Historical Science Education v. Content
What is the best way to be teaching science?

The author of Prothesis Blogspot, one of my favorite blogs on the Internet, recently wrote a really fascinating article entitled "How Should Science be Taught?" You can find it by clicking here and looking at the entry for September 29, 2004 (since it is the first essay, it is somewhat hard to miss). In the article he discusses how science education is often approached from the wrong angle.

All too often, science education discussions focus on what content should be taught in the classroom, rather than how science should be taught in the classroom. The obvious current example is whether Intelligent Design should be taught in the science classroom. Taking the advice of the three wise men and the article mentioned above, I'd like to suggest that the sciences be taught as history, with content taking a secondary place.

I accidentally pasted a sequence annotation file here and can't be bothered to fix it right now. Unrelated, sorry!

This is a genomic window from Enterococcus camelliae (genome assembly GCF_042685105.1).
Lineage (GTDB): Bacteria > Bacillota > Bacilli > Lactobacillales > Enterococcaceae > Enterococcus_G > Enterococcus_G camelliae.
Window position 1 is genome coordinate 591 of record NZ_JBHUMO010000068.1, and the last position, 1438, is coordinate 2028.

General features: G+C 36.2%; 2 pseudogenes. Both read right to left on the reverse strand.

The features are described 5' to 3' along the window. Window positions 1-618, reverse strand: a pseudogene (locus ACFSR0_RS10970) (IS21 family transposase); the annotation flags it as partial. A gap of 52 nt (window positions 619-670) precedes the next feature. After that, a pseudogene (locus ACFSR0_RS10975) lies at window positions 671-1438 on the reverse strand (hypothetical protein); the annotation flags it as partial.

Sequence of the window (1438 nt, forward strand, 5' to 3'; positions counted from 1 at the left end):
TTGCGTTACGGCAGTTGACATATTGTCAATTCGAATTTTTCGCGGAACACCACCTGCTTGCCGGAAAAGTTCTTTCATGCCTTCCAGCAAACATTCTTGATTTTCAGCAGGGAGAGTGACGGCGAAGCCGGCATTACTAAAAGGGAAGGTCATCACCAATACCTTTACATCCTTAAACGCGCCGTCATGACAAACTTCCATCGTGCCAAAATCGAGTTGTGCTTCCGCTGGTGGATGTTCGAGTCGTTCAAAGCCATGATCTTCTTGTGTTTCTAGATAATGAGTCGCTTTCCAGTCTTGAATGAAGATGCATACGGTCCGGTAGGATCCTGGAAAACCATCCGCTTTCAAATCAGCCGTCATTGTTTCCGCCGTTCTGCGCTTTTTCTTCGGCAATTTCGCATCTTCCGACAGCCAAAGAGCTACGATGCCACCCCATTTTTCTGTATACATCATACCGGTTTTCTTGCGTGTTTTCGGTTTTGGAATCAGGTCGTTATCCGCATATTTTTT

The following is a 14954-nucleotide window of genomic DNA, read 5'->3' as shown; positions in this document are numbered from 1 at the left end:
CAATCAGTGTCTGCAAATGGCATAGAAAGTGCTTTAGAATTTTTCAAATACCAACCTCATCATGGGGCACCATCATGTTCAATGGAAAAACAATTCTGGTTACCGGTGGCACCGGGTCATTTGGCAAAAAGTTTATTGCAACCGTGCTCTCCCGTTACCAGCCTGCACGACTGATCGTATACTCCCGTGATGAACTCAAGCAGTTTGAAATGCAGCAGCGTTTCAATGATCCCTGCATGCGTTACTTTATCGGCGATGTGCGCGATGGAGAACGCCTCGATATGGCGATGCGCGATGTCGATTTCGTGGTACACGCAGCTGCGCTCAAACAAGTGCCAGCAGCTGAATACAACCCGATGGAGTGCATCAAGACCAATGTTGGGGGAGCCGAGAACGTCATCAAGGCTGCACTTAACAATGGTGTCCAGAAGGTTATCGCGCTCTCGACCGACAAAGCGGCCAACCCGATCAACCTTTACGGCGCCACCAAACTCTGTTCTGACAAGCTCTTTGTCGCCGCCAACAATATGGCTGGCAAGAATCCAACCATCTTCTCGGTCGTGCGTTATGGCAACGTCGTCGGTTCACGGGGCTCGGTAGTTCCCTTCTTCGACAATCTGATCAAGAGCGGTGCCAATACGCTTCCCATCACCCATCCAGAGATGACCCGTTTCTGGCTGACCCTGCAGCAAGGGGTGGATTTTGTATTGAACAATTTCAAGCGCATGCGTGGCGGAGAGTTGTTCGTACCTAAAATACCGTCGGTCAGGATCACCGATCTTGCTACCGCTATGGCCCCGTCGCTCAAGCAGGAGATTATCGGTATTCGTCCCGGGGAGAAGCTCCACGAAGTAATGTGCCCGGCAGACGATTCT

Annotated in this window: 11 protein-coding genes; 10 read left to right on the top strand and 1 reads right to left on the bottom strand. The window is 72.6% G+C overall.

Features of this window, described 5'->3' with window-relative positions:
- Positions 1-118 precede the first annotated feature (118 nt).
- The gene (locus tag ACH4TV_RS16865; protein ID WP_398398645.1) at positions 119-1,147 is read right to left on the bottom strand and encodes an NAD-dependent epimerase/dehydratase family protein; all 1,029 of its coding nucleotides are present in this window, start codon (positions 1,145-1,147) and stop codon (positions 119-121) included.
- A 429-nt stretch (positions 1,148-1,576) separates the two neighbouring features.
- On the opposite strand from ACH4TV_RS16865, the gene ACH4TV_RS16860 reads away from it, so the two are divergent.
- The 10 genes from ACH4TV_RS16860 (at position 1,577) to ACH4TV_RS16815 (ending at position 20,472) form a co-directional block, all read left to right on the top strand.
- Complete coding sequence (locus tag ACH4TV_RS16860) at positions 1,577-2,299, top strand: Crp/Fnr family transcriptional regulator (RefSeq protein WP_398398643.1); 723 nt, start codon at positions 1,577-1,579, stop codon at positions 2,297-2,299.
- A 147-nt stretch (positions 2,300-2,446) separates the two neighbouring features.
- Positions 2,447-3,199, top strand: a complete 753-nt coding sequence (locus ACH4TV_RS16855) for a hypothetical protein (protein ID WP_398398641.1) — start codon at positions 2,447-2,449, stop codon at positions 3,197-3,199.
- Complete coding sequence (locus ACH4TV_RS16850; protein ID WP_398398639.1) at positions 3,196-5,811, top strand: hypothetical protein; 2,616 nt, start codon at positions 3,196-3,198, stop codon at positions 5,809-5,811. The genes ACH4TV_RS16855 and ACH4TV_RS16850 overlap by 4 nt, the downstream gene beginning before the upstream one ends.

First, let me make myself clear. I'm not saying that content doesn't matter. A highschool physics class, for example, needs to cover mechanics, thermodynamics, waves, light, sound, electricity, and magnetism. Content does matter. What I am saying is that science should be history-driven, rather than content-driven.

Interested? You should read the entire essay because it may open your eyes to different ways of looking at this issue.


Popular posts from this blog

Where did Jesus say "It is better to give than receive?"

More evidence for the Historical Truth of David and Goliath

Martin Luther King, Jr., Jesus, Jonah and U2’s Pride in the Name of Love

On the Significance of Simon of Cyrene, Father of Alexander and Rufus

How Many Children in Bethlehem Did Herod Kill?

Cosmological Argument: from contingency

The Criteria of Embarrassment and Jesus' Baptism in the Gospel of Mark

A Simple Illustration of the Trinity

Distinguishing between moral ontology and moral epistemology